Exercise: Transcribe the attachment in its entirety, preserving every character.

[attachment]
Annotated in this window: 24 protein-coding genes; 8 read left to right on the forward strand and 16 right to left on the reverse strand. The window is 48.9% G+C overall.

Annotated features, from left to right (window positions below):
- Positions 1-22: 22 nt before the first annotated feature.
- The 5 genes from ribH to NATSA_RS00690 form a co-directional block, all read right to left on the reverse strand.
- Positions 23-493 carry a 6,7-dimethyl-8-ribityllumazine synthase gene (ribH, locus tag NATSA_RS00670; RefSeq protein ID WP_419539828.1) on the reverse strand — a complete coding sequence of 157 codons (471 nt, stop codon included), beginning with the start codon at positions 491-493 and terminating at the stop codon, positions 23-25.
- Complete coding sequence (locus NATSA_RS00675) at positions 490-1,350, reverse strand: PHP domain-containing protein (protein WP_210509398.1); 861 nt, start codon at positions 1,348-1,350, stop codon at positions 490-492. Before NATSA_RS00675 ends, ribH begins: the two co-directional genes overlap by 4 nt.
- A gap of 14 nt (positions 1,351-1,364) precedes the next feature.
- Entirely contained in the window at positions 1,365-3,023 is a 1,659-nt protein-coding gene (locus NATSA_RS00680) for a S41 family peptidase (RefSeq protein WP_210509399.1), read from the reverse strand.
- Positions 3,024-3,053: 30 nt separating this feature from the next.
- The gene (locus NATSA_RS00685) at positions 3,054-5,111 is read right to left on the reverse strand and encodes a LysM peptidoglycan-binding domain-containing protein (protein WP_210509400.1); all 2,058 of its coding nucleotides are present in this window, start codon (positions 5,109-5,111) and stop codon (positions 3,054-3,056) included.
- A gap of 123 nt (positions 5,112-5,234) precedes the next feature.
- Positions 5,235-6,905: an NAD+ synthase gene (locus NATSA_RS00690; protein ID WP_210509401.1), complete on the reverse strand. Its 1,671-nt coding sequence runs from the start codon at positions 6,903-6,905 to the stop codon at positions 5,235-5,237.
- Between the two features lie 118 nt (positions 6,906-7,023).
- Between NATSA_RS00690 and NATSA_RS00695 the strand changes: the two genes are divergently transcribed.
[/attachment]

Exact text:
Annotated in this window: 24 protein-coding genes; 8 read left to right on the forward strand and 16 right to left on the reverse strand. The window is 48.9% G+C overall.

Annotated features, from left to right (window positions below):
- Positions 1-22: 22 nt before the first annotated feature.
- The 5 genes from ribH to NATSA_RS00690 form a co-directional block, all read right to left on the reverse strand.
- Positions 23-493 carry a 6,7-dimethyl-8-ribityllumazine synthase gene (ribH, locus tag NATSA_RS00670; RefSeq protein ID WP_419539828.1) on the reverse strand — a complete coding sequence of 157 codons (471 nt, stop codon included), beginning with the start codon at positions 491-493 and terminating at the stop codon, positions 23-25.
- Complete coding sequence (locus NATSA_RS00675) at positions 490-1,350, reverse strand: PHP domain-containing protein (protein WP_210509398.1); 861 nt, start codon at positions 1,348-1,350, stop codon at positions 490-492. Before NATSA_RS00675 ends, ribH begins: the two co-directional genes overlap by 4 nt.
- A gap of 14 nt (positions 1,351-1,364) precedes the next feature.
- Entirely contained in the window at positions 1,365-3,023 is a 1,659-nt protein-coding gene (locus NATSA_RS00680) for a S41 family peptidase (RefSeq protein WP_210509399.1), read from the reverse strand.
- Positions 3,024-3,053: 30 nt separating this feature from the next.
- The gene (locus NATSA_RS00685) at positions 3,054-5,111 is read right to left on the reverse strand and encodes a LysM peptidoglycan-binding domain-containing protein (protein WP_210509400.1); all 2,058 of its coding nucleotides are present in this window, start codon (positions 5,109-5,111) and stop codon (positions 3,054-3,056) included.
- A gap of 123 nt (positions 5,112-5,234) precedes the next feature.
- Positions 5,235-6,905: an NAD+ synthase gene (locus NATSA_RS00690; protein ID WP_210509401.1), complete on the reverse strand. Its 1,671-nt coding sequence runs from the start codon at positions 6,903-6,905 to the stop codon at positions 5,235-5,237.
- Between the two features lie 118 nt (positions 6,906-7,023).
- Between NATSA_RS00690 and NATSA_RS00695 the strand changes: the two genes are divergently transcribed.